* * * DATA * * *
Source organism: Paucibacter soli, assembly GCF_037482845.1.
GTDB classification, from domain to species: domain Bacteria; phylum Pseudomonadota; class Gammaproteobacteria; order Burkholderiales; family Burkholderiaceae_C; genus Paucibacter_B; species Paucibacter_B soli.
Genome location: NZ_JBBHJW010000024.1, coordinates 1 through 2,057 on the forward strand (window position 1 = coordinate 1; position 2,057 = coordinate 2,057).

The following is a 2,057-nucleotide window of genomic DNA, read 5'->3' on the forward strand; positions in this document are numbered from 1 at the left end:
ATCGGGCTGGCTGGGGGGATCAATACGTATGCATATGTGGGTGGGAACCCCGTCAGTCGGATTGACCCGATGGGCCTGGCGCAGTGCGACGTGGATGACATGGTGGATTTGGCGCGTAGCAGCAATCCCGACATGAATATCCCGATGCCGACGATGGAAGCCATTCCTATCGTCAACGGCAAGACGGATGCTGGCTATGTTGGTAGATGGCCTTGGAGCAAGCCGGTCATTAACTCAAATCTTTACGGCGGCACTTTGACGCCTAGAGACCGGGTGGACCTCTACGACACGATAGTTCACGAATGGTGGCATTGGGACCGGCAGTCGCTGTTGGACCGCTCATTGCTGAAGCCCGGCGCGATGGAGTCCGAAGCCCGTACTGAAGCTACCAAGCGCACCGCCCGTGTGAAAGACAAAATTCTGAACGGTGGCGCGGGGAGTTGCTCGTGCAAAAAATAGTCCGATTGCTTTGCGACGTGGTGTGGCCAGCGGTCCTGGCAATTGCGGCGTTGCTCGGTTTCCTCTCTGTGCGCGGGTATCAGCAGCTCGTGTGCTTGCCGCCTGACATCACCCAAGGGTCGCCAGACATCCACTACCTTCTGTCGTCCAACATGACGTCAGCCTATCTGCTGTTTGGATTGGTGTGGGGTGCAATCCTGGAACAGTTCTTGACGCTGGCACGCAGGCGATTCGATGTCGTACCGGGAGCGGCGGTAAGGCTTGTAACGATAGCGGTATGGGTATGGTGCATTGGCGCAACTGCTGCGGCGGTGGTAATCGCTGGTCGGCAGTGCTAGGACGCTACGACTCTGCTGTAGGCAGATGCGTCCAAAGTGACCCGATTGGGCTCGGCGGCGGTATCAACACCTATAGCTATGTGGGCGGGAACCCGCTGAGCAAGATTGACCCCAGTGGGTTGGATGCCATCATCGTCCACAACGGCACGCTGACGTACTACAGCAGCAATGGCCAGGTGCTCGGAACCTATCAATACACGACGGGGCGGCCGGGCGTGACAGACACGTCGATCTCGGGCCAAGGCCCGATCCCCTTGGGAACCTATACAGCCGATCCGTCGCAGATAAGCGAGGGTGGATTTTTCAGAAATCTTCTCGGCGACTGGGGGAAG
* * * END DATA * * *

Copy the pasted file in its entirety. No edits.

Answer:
Source organism: Paucibacter soli, assembly GCF_037482845.1.
GTDB classification, from domain to species: domain Bacteria; phylum Pseudomonadota; class Gammaproteobacteria; order Burkholderiales; family Burkholderiaceae_C; genus Paucibacter_B; species Paucibacter_B soli.
Genome location: NZ_JBBHJW010000024.1, coordinates 1 through 2,057 on the forward strand (window position 1 = coordinate 1; position 2,057 = coordinate 2,057).

The following is a 2,057-nucleotide window of genomic DNA, read 5'->3' on the forward strand; positions in this document are numbered from 1 at the left end:
ATCGGGCTGGCTGGGGGGATCAATACGTATGCATATGTGGGTGGGAACCCCGTCAGTCGGATTGACCCGATGGGCCTGGCGCAGTGCGACGTGGATGACATGGTGGATTTGGCGCGTAGCAGCAATCCCGACATGAATATCCCGATGCCGACGATGGAAGCCATTCCTATCGTCAACGGCAAGACGGATGCTGGCTATGTTGGTAGATGGCCTTGGAGCAAGCCGGTCATTAACTCAAATCTTTACGGCGGCACTTTGACGCCTAGAGACCGGGTGGACCTCTACGACACGATAGTTCACGAATGGTGGCATTGGGACCGGCAGTCGCTGTTGGACCGCTCATTGCTGAAGCCCGGCGCGATGGAGTCCGAAGCCCGTACTGAAGCTACCAAGCGCACCGCCCGTGTGAAAGACAAAATTCTGAACGGTGGCGCGGGGAGTTGCTCGTGCAAAAAATAGTCCGATTGCTTTGCGACGTGGTGTGGCCAGCGGTCCTGGCAATTGCGGCGTTGCTCGGTTTCCTCTCTGTGCGCGGGTATCAGCAGCTCGTGTGCTTGCCGCCTGACATCACCCAAGGGTCGCCAGACATCCACTACCTTCTGTCGTCCAACATGACGTCAGCCTATCTGCTGTTTGGATTGGTGTGGGGTGCAATCCTGGAACAGTTCTTGACGCTGGCACGCAGGCGATTCGATGTCGTACCGGGAGCGGCGGTAAGGCTTGTAACGATAGCGGTATGGGTATGGTGCATTGGCGCAACTGCTGCGGCGGTGGTAATCGCTGGTCGGCAGTGCTAGGACGCTACGACTCTGCTGTAGGCAGATGCGTCCAAAGTGACCCGATTGGGCTCGGCGGCGGTATCAACACCTATAGCTATGTGGGCGGGAACCCGCTGAGCAAGATTGACCCCAGTGGGTTGGATGCCATCATCGTCCACAACGGCACGCTGACGTACTACAGCAGCAATGGCCAGGTGCTCGGAACCTATCAATACACGACGGGGCGGCCGGGCGTGACAGACACGTCGATCTCGGGCCAAGGCCCGATCCCCTTGGGAACCTATACAGCCGATCCGTCGCAGATAAGCGAGGGTGGATTTTTCAGAAATCTTCTCGGCGACTGGGGGAAG